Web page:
College students experience a high level of stress. Though many things add to this stress, the largest, by far, is finances. In fact, one report1 found that two out of three people under the age of 30 are stressed about finances.

Another study2 found that nearly 60% of college students have cried about the cost of college, with almost half considering dropping out because of financial concerns from college loans to monthly expenses and saving for an emergency3.

Schwab conducted a study of Americans over the age of 18 to find out how they currently feel about their finances4. Though not specific to students, this study sheds some light on their shifting priorities.

In addition to concerns about mental health, over half of Americans polled state that financial health is at the top of their mind.

Student financial health should be important to colleges and universities as well. Not only will students be happier, but they will also be more likely to graduate on time and with higher grades.

Keep Reading: 4 Surprising Ways Financial Wellness Programs Help Colleges and their Students

Optimism Amid Concerns

Students are responding to recent financial concerns with resilience.

According to a study by AIG and EVERFI, students feel optimistic about finding a job after graduation and feel prepared to handle their personal finances5.

Schwab agrees with this data, finding that Americans continue to feel good about the stock market, technological innovation, and the economy as a whole. 

Much of this optimism revolves around the notion that life is going to go back to normal. Students are looking forward to heading back to campus for in-person learning to:

  • Assert independence
  • Enjoy the college experience
  • Engage with college communities
  • Make friends

Poor Financial Habits

The Schwab survey found that more people saved during the pandemic and even more planned to save in the coming year. They also intended to build an emergency fund and reduce debt.

However, AIG and EVERFI found that despite stating this intention, college students have increasingly turned to using credit cards rather than cutting back on spending.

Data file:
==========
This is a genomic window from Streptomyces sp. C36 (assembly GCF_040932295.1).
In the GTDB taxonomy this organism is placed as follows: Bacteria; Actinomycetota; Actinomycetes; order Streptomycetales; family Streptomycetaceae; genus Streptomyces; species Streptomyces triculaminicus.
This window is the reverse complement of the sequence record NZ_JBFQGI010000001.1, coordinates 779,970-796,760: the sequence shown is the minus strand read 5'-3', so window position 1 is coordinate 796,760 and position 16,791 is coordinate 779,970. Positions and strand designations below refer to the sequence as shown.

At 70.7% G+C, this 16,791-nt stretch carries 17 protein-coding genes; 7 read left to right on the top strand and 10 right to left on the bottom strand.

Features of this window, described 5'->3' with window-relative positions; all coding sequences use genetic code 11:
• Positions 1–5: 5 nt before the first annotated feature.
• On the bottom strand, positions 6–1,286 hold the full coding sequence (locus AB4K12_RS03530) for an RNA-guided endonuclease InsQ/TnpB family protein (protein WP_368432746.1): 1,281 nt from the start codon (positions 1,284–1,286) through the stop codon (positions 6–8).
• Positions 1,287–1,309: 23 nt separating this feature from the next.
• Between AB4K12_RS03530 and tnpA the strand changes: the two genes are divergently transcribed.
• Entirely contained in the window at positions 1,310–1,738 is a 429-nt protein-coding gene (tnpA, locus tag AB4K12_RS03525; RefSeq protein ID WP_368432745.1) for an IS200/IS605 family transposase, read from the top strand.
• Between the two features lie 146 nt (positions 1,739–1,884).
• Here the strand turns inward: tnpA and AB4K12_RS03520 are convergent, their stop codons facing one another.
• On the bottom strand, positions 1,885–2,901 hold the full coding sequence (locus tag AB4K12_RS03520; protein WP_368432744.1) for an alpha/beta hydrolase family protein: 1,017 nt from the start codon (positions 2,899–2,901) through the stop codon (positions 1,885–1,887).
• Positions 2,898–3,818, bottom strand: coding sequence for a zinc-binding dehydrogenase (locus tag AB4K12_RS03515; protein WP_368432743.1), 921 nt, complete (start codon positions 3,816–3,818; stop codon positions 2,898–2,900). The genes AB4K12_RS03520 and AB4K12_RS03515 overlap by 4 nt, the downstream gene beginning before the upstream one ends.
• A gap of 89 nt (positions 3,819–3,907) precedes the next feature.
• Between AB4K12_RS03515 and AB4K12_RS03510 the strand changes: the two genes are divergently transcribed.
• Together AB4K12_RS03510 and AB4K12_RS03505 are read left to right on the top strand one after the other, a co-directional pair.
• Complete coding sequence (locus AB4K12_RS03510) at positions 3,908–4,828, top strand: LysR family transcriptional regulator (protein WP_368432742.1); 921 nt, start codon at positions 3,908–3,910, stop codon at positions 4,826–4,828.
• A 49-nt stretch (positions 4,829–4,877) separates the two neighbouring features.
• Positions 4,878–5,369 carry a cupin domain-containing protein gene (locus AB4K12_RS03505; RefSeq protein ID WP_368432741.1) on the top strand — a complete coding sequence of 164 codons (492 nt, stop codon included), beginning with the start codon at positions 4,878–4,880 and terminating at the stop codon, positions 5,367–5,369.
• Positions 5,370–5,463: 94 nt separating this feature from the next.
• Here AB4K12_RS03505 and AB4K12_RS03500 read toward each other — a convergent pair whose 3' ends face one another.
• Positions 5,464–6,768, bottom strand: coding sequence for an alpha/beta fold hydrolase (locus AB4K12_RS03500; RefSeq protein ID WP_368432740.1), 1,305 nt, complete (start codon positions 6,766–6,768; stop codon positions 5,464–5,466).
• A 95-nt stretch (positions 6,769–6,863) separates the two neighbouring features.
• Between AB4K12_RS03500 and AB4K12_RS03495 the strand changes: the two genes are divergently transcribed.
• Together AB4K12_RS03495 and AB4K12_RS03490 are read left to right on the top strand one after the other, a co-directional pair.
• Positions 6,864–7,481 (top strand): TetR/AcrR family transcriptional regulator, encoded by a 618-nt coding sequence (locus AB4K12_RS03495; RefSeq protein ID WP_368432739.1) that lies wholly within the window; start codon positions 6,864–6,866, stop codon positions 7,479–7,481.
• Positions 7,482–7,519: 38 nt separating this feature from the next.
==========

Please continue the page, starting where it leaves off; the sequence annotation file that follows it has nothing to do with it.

• Over half of students now have debt on two or more credit cards
  • Four in ten have more than $1,000 in debt
  • One out of seven have more than $5,000 in debt
  • Almost four in ten do not pay their credit card bill in full each month

Additionally, students are failing to create a written financial plan. Schwab found that only one-third of Americans have a written plan.

When asked why, four in ten felt they didn’t have enough money to warrant a plan, while two in ten felt that creating a plan took too much time or was too complicated.

Helping Students Gain Financial Wellness

A FINRA survey6 found that the causes of financial stress are infinite. A wide variety of factors, from socioeconomic status to family circumstances to societal norms all play a part.

However, the central issue came down to financial literacy.

People with poor financial literacy often participate in poor financial behaviors, such as forgoing a written plan or overusing credit. These poor behaviors lead to high levels of stress.

Here’s what Schwab found concerning the habit of making a written plan. Those who did so were three times more confident of reaching their financial goals than those who did not. Plus, those who created a written plan also participated in other healthy habits more often such as:

  • Creating an emergency fund (2x as likely)
  • Paying off credit cards each month (1.6x as likely)
  • Making loan payments on time (1.6x as likely)

The iGrad Financial Wellness program helps students understand financial literacy concepts, learn their financial personality, create a budget, and stick to new financial habits.

The program is easy to use, breaks concepts down into manageable bites, and allows students to use the program across a variety of devices at their own speed and on their own schedule. Plus, internal user data shows that using the program increases saving, reduces debt, increases financial understanding, and decreases financial stress. 



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